Eric was fresh out of college, in a budding relationship, and eager to begin his career. Suddenly, he was burdened by symptoms of ulcerative colitis. Facing the prospect of surgery to remove his colon, he chose first to participate in a clinical trial.
In 2013, Eric’s life was gaining momentum. He had recently graduated from college and was excited to join the workforce. He and his significant other, Kelly, were daydreaming of their future together. In May of that year, though, he began experiencing serious gastrointestinal issues. Suddenly, it was difficult to look beyond the present day.
Eric was soon diagnosed with ulcerative colitis (UC), and he says the condition “derailed everything.” He frequently had abdominal pain, an urgent need for the bathroom, and blood in his stool. For a year, various over-the-counter and prescription medicines did little to control his symptoms. More than one doctor told him that removing his colon was his only path forward. By mid-2014, he was at a crossroads.
“[Doctors were] talking about a total colectomy. My back was against the wall,” Eric says, referring to a type of surgery to remove part or all of the colon. However, “I wasn’t ready to give up my colon just yet.”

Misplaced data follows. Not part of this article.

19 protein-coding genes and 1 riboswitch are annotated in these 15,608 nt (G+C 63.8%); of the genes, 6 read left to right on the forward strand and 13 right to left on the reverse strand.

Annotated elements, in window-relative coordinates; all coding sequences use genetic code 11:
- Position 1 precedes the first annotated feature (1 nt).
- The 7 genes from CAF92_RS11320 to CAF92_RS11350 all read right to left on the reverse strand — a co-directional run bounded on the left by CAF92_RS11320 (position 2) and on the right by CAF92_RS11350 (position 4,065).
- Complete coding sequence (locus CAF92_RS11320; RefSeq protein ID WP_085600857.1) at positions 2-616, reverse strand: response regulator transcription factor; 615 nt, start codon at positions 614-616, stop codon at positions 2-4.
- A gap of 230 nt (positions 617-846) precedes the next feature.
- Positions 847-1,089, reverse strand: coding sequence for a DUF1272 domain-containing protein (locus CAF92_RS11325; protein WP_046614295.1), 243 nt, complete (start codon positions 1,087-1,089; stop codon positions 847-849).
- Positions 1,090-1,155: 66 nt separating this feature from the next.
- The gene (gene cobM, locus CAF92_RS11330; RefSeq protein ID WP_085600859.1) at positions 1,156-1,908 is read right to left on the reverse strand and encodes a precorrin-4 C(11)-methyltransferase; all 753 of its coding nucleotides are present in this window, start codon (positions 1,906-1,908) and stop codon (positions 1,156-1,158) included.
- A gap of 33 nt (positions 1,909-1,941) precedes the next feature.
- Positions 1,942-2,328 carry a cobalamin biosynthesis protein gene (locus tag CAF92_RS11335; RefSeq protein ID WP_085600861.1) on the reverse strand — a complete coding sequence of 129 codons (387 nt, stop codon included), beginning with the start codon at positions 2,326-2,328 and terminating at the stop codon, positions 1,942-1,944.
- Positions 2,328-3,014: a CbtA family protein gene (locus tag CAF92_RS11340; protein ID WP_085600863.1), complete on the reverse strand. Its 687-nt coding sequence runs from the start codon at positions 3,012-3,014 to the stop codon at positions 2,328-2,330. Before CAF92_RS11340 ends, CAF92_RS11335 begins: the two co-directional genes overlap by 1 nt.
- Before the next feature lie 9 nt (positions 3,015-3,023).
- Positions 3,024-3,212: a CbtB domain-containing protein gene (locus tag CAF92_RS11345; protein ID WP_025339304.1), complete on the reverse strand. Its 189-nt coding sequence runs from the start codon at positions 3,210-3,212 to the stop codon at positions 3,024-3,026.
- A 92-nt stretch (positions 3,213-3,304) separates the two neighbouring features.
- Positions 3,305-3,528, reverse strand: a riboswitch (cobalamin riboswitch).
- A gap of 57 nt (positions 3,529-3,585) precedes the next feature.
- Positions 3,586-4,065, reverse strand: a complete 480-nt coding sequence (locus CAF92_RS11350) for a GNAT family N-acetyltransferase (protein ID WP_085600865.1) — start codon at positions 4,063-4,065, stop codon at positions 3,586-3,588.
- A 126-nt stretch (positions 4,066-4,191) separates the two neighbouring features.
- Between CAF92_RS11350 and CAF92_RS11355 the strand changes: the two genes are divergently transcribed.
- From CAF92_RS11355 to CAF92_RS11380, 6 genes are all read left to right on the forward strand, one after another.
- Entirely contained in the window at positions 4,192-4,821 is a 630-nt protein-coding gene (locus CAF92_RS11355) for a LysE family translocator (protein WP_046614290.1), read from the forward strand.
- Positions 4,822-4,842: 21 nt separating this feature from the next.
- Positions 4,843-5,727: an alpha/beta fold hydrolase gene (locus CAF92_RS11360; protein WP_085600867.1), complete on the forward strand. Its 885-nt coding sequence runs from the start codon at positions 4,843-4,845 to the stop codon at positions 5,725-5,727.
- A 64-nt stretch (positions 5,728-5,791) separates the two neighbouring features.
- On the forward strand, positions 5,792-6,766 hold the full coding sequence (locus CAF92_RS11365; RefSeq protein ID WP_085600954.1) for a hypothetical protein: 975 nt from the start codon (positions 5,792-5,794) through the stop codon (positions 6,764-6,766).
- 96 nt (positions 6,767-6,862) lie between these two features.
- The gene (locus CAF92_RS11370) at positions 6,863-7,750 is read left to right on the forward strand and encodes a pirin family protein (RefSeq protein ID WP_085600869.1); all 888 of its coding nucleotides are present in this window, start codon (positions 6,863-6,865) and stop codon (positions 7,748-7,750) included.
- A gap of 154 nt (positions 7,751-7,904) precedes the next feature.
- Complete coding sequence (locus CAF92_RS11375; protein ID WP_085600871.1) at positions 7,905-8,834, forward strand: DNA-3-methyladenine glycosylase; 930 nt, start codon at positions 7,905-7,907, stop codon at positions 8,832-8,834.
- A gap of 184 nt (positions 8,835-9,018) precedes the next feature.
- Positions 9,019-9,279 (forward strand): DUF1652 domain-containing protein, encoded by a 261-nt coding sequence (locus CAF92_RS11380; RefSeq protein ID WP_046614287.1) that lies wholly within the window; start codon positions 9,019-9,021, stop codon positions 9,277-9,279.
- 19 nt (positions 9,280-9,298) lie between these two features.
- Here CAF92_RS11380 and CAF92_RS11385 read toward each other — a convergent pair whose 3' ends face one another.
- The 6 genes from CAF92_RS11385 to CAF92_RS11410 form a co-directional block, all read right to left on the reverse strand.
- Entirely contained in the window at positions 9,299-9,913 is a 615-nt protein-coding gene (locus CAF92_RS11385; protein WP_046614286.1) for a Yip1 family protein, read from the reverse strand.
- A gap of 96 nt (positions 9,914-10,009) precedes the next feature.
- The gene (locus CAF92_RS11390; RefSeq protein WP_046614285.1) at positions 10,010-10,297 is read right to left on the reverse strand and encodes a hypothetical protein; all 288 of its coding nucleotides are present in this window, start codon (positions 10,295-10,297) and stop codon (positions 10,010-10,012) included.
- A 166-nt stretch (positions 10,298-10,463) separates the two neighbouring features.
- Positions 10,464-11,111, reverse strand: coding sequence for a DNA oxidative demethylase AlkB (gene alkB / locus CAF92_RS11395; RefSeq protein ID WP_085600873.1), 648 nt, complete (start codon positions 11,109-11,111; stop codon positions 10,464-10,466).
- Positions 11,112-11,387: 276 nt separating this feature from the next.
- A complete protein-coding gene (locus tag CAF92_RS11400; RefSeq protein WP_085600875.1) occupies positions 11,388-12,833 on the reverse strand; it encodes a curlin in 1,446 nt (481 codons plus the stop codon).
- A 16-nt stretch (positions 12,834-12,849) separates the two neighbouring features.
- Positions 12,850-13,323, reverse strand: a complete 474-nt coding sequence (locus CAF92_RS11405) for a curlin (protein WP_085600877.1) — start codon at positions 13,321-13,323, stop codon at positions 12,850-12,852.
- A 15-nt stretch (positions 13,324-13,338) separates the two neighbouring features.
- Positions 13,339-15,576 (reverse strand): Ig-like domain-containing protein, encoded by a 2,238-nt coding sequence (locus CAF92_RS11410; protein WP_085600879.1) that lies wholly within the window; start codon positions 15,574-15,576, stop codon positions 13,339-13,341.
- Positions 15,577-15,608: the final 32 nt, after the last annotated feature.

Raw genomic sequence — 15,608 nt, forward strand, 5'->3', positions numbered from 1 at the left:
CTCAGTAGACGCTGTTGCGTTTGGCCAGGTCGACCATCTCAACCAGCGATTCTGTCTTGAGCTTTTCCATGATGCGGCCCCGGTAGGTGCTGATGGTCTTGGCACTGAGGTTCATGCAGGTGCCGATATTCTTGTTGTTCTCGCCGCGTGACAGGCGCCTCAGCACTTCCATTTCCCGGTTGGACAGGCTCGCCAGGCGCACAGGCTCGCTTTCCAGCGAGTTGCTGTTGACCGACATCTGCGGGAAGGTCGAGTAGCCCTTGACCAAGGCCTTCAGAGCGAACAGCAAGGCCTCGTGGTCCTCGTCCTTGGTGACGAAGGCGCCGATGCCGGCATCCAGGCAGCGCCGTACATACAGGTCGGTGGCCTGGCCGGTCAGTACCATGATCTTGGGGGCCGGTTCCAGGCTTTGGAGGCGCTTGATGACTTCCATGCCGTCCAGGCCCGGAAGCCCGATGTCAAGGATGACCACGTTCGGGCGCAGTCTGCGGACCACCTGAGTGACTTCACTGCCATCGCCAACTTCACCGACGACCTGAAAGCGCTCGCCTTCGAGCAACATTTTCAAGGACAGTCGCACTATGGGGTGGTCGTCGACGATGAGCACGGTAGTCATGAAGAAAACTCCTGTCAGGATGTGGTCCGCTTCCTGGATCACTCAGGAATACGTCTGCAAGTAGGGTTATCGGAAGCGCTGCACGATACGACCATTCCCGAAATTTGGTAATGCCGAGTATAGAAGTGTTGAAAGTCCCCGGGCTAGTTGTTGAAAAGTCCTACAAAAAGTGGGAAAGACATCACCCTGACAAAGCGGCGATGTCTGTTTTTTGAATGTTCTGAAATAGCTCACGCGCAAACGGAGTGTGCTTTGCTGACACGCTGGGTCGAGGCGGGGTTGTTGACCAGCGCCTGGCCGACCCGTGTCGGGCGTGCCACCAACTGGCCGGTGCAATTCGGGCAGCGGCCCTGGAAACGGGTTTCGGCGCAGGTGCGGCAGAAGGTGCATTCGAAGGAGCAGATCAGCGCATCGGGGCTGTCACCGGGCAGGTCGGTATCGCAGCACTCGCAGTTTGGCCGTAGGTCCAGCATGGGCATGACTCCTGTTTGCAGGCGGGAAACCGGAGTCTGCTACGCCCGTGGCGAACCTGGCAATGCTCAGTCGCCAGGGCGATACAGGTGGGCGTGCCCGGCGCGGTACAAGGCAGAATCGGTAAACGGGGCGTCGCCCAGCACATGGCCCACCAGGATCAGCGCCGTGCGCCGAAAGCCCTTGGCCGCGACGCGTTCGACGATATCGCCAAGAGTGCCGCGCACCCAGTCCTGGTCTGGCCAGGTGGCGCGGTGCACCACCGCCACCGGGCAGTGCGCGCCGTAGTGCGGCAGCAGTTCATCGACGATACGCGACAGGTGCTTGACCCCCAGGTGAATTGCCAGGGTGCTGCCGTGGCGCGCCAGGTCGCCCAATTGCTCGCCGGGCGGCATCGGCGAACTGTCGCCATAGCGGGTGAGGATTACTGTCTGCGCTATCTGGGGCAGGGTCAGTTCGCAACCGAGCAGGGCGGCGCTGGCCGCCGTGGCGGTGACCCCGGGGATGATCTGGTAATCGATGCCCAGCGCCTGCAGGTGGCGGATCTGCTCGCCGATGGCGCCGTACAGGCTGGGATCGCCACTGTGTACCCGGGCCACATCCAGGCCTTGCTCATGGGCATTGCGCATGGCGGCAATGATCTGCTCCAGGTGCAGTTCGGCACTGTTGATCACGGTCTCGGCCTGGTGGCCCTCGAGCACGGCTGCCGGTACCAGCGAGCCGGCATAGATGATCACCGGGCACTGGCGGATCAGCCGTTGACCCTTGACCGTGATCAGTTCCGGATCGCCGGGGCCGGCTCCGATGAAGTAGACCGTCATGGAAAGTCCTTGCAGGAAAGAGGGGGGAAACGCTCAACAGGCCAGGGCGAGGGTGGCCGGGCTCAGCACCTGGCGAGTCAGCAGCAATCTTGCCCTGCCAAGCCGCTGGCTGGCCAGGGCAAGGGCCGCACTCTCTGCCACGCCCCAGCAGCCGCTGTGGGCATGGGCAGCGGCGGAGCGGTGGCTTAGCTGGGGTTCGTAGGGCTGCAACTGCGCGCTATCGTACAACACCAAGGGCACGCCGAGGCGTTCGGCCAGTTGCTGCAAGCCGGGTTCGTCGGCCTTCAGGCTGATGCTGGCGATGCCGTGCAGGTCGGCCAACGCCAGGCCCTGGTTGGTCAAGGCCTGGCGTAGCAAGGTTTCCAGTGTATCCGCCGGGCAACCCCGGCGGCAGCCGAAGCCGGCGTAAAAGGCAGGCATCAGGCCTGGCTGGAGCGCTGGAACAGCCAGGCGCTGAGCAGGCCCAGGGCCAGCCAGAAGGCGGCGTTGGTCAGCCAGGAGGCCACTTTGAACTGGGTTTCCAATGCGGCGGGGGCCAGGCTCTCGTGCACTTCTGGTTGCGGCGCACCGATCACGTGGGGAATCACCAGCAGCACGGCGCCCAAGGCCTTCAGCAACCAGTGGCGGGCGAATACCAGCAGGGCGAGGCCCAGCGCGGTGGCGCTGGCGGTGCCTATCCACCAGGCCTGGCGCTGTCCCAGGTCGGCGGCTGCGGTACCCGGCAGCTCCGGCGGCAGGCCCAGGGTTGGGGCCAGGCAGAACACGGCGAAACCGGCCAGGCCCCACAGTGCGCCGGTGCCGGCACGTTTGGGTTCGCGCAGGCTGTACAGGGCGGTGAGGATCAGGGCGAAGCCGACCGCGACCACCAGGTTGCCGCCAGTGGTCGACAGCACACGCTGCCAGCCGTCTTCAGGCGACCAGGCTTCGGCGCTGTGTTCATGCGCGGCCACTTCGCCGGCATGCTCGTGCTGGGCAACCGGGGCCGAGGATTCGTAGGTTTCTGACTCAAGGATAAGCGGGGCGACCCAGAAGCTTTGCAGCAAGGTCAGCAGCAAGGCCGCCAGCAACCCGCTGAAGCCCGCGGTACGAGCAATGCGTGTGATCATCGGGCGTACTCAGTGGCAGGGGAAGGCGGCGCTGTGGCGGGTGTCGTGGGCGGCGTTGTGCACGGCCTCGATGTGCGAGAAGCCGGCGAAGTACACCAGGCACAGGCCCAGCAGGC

Eric sought the help of a specialist who told him about a clinical trial to evaluate an investigational treatment for ulcerative colitis. Eric admitted a “fear of the unknown.” But once he received the full support of Kelly and his mother, who had been a nurse, he decided to participate in the ulcerative colitis clinical trial.
Eric joined the study in the summer of 2014. He did not know if he was receiving the study medicine or a placebo.
Without [studies], there wouldn’t be these opportunities for individuals like myself. It’s kind of a two-way street. … Everyone affiliated with medical studies [is] making a difference.
Eric eventually chose to join the follow-up portion of the study due to his sustained better health and his experience with the study clinic staff. “Anything I had a concern with, [a] question [or] comment, it was addressed immediately,” he says.
He and Kelly were married during his study participation. He advanced to a professional services director position with his employer. He recaptured the momentum that had been lost with the onset of his condition.
While Eric’s involvement in these ulcerative colitis clinical trials gave him much to reflect on personally, he also saw the bigger picture. “Without [studies], there wouldn’t be these opportunities for individuals like myself. It’s kind of a two-way street. … Everyone affiliated with medical studies [is] making a difference,” he says.